By Susan Bromley
Brandon Twp.- The district is looking for a new director for the Brandon Academy of Arts and Sciences.
In a letter to BAAS parents dated April 20, Superintendent Matt Outlaw wrote, “In any school, but especially in a small and tightknit school like BAAS, consistency in personnel is very important. Unfortunately, there are times when a change is required. With this in mind, I regret to inform you that Marilyn Campbell has been released from her position as the director of the Brandon Academy of Arts and Sciences. While I know that this will come as a surprise and you may want more information than what can be provided, the district would ask that you respect her privacy on this matter.”
Campbell was a contracted employee in the district, working directly for Professional Contract Management, Inc. (PCMI) which often provides retired school employees to districts. Outlaw said Monday the district severed their contract with PCMI for Campbell, but continues to contract with PCMI for other employees in the district. “We are in the process of looking for a new director for the Brandon Academy of Arts and Sciences to begin work next fall,” said Outlaw, declining to comment further on Campbell. “We posted the position this morning (May 9). All other employees of the Brandon Academy, we’re hoping all are coming back. The rest of the staff remains intact. We really want to improve the academy and make it even better.”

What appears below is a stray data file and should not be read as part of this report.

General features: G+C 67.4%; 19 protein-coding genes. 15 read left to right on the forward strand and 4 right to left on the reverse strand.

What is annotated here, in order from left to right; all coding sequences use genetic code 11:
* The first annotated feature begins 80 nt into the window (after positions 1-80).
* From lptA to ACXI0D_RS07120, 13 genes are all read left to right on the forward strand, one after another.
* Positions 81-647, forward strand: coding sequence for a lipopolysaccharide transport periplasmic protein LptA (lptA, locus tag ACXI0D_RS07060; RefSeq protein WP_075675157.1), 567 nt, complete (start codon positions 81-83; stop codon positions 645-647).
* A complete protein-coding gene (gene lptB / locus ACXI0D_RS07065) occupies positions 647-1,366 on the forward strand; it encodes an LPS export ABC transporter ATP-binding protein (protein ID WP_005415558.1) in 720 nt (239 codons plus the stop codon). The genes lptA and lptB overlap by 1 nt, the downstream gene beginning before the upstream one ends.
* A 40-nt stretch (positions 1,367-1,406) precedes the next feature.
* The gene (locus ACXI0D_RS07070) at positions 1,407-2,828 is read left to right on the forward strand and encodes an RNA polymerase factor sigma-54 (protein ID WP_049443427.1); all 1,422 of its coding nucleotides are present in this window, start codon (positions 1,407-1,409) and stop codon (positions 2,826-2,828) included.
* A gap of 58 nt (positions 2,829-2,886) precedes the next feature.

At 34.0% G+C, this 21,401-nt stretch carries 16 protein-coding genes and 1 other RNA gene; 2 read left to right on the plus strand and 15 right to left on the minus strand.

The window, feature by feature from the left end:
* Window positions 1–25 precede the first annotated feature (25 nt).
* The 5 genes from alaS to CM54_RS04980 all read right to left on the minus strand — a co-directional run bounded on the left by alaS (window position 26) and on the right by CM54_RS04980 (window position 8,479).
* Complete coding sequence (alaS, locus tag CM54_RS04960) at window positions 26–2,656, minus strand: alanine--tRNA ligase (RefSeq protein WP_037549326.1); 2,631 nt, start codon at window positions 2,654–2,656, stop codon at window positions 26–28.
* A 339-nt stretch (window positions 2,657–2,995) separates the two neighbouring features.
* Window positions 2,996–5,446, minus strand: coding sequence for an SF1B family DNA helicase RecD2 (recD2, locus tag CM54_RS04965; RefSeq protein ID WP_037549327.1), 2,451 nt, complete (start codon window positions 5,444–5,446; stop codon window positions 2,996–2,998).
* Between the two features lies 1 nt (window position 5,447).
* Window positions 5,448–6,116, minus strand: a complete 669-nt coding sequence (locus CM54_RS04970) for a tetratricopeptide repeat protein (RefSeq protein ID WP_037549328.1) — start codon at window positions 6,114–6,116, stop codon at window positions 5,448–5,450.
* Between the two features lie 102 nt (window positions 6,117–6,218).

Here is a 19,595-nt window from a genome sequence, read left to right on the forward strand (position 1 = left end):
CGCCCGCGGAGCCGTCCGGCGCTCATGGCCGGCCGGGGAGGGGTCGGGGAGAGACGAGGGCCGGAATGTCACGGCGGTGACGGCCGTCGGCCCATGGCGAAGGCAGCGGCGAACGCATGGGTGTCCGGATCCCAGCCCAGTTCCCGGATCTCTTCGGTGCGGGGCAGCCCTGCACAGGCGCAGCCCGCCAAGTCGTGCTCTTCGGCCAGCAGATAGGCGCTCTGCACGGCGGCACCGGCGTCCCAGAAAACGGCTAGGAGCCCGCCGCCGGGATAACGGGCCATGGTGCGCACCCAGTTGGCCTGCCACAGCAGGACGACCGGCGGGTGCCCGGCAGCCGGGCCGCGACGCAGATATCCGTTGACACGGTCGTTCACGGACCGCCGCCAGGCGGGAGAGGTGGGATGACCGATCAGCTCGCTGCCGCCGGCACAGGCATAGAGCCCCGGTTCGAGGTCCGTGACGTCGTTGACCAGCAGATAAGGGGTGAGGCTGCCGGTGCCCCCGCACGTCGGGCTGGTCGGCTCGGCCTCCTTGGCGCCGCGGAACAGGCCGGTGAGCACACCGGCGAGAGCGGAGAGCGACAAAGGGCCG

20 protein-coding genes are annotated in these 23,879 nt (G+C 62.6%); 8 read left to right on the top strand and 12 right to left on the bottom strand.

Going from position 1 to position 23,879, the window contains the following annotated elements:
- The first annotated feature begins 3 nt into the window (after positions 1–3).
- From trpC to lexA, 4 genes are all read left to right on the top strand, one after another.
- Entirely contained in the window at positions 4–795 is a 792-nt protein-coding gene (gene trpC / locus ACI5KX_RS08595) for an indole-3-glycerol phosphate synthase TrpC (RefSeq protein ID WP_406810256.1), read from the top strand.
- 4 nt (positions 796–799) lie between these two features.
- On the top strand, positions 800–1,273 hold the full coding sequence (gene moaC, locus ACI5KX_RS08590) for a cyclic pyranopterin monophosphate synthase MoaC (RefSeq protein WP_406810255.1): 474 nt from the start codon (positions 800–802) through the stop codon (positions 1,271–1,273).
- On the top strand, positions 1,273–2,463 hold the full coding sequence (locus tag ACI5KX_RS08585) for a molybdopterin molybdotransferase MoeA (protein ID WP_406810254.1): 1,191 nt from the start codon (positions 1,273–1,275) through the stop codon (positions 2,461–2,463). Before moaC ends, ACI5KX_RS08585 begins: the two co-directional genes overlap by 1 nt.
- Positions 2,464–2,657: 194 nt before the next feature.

Kristy Spann, executive director of educational services for the district, is interim director of the academy.
The Brandon Academy of Arts and Sciences opened in 2013 in the H.T. Burt building after Campbell approached then-Superintendent Lorrie McMahon seeking a home for about 30 students from the Good Shepherd Lutheran School in Lake Orion who were “going in a different direction.”
The school board approved the plan and McMahon said the academy was a “school within a school” featuring small class sizes and mixed grade levels from pre-kindergarten through eighth grade. Campbell, who had more than 40 years experience in education, also brought three teachers with her, all certified and “highly qualified” and accepting step 1 pay levels, the entry level salary for teachers in the district.
The Brandon Academy was approved as a 1-year pilot program and was to be completely self-funded and achieved that with more than 30 students enrolled the first year. In the second year, the academy enrolled 89 students, and this year, reached 100 students.
Under new leadership, Outlaw hopes to see an academy that focuses on STEAM (Science, Technology, Engineering, Art and Mathematics). The academy, he adds, needs to be different from Oakwood and Harvey Swanson elementaries, with a unique approach.
The district will accept applications for the position through May 20.
“We are looking for someone that is able to understand what has been good about the academy in the past, but with a vision of how to improve in the future. That person should be kid-centered, strong instructionally and a strong communicator with staff and parents.”